Our stay in Budapest started with packing the car in heavy rain at Lake Szelid. It was time to leave the peaceful countryside. Buda is west of the Danube but Magda arranged for us to use a friend’s apartment in Pest on the eastern side.
We arrived late evening, found a parking space and took what we needed for our stay. We must have looked like a couple of tramps wandering through Embassy-land with Bonnie’s bed, stuffed carrier and trolley bags.
Security is tight here and we could not get the right combination of keys to open both locks to the apartment. Magda phoned the owner. “No, you have to open the third lock as well: the special bolt.” Once in, we found a spacious, luxury two bedroom apartment with a large lounge, kitchen and bathroom with all amenities, including an internet radio.
Refreshed, we set off next morning to Matthias Church in Buda, west of the Danube. This area, which also includes the upper lookout at Fisherman’s Bastion, gives the best panoramic view of the river Danube.
The chain bridge
The Széchenyi Chain Bridge was the first permanent bridge across this section of the Danube and features on the 200-forint coin. Every year thousands of balloons turn the bridge pink on World Breast Cancer Day. [It is also worth noting that it was an Englishman, William Tierney Clark, who designed the bridge. It was a Scot, Adam Clark, who built it and is celebrated in the name of the square at the western end of the bridge. Ed.]
The 17th/18th century Parliament Building that I learned was based on London’s parliament building was completed on the 100th anniversary of Hungary becoming a nation. Magda tells me the story of the raven that stands proud atop the church. You can find the tale here.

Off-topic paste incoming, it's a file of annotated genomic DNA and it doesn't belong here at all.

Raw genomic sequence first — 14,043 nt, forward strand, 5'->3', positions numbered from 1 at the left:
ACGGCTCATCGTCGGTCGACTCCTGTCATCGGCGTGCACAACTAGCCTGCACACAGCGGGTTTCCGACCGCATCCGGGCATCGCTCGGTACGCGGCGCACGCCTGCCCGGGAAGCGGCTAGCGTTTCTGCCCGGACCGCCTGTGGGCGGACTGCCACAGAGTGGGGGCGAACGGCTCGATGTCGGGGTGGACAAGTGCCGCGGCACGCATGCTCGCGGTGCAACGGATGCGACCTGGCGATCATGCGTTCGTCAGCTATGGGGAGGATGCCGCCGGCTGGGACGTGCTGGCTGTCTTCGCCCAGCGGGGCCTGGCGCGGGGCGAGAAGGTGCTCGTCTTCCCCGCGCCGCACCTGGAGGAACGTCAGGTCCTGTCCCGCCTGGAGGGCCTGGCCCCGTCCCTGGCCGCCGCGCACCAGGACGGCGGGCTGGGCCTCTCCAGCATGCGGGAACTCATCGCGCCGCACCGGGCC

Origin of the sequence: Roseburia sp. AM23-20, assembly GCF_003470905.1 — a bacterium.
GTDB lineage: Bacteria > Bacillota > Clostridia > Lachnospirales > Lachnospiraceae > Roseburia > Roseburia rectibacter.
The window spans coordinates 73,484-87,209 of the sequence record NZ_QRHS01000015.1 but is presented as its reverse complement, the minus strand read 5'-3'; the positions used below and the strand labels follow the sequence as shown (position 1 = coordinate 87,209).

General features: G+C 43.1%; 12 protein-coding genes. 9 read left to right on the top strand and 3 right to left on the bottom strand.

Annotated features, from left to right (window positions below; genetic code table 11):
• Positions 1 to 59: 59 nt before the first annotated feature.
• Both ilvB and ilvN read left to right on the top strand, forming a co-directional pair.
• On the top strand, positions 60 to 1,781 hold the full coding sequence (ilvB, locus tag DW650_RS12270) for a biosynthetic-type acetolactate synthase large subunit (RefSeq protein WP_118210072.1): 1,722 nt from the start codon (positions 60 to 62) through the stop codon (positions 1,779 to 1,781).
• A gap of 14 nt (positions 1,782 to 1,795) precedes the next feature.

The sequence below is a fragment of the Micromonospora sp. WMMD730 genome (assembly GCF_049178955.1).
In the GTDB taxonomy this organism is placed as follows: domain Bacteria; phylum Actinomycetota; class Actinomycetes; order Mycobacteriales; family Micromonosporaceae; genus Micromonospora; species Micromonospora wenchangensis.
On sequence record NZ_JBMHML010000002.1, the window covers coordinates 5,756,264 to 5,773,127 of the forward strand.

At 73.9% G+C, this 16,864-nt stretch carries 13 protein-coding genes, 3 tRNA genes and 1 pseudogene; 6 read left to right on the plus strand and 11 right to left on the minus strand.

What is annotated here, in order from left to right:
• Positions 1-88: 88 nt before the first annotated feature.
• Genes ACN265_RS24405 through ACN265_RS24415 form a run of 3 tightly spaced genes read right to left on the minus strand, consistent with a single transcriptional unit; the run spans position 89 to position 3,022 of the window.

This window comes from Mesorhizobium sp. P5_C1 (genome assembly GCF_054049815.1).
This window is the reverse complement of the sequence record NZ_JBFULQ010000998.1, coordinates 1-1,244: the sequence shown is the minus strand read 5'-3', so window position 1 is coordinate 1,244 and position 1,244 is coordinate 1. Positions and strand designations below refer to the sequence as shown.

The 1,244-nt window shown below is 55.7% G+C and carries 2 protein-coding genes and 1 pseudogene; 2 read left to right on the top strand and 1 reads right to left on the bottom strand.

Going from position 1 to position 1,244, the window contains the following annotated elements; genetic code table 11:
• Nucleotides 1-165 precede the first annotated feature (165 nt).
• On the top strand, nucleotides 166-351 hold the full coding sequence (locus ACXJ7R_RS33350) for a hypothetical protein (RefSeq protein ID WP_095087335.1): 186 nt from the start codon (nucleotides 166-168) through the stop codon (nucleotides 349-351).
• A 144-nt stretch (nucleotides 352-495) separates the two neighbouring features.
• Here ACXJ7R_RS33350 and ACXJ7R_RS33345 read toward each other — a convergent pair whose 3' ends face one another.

On 20 August, Hungarians commemorate the foundation of their 1000-year-old state and their first and holy king, Saint Stephen. His statue and image are everywhere. One building stands out of place in this area. The Hilton Hotel, built during the Soviet occupation, directly behind the church is an eyesore amidst such amazing architecture.
We moved on to the Castle, but it’s currently being renovated so we could not enter. Instead I managed to take a quick photo of Prime Minister Viktor Orbán’s office with guards outside. Nobody arrested me, so we drove to the Gellért Hotel and Thermal Baths, a place of many memories for Magda.
Life under the Soviet occupation
Before the Second World War Magdalena’s family owned a large apartment. This took up the whole floor of a traditional block of flats overlooking Margaret Island in the Danube. After the Soviet occupation it was expropriated by the State. When Magda was born, the whole family: great grandmother, two daughters, granddaughter and great granddaughter and Magda’s father occupied one room. All facilities were shared with two other families.
Nearby, on top of Gellért Hill, is the Citadel, built by the Habsburgs in 1854 after the 1848-49 War of Independence. There too is the imposing Statue of Liberty. We were taken there by a taxi driver who told us, that the lady holding a palm leaf between her hands was often asked during the Communist times, when she was going to jump. The inscription says “To the memory of the liberating Soviet heroes [erected by] the grateful Hungarian people in 1945.”
Buda’s more recent history
Buda continued to play a part in rebellion against occupiers. In the 1956 revolution against the Soviets, Buda Castle served as the headquarters of the Hungarian revolution.
At the end of the day I am beginning to understand the long history of Hungary from the days of the Austro-Hungarian Empire through the Nazi and Soviet occupations to the current day.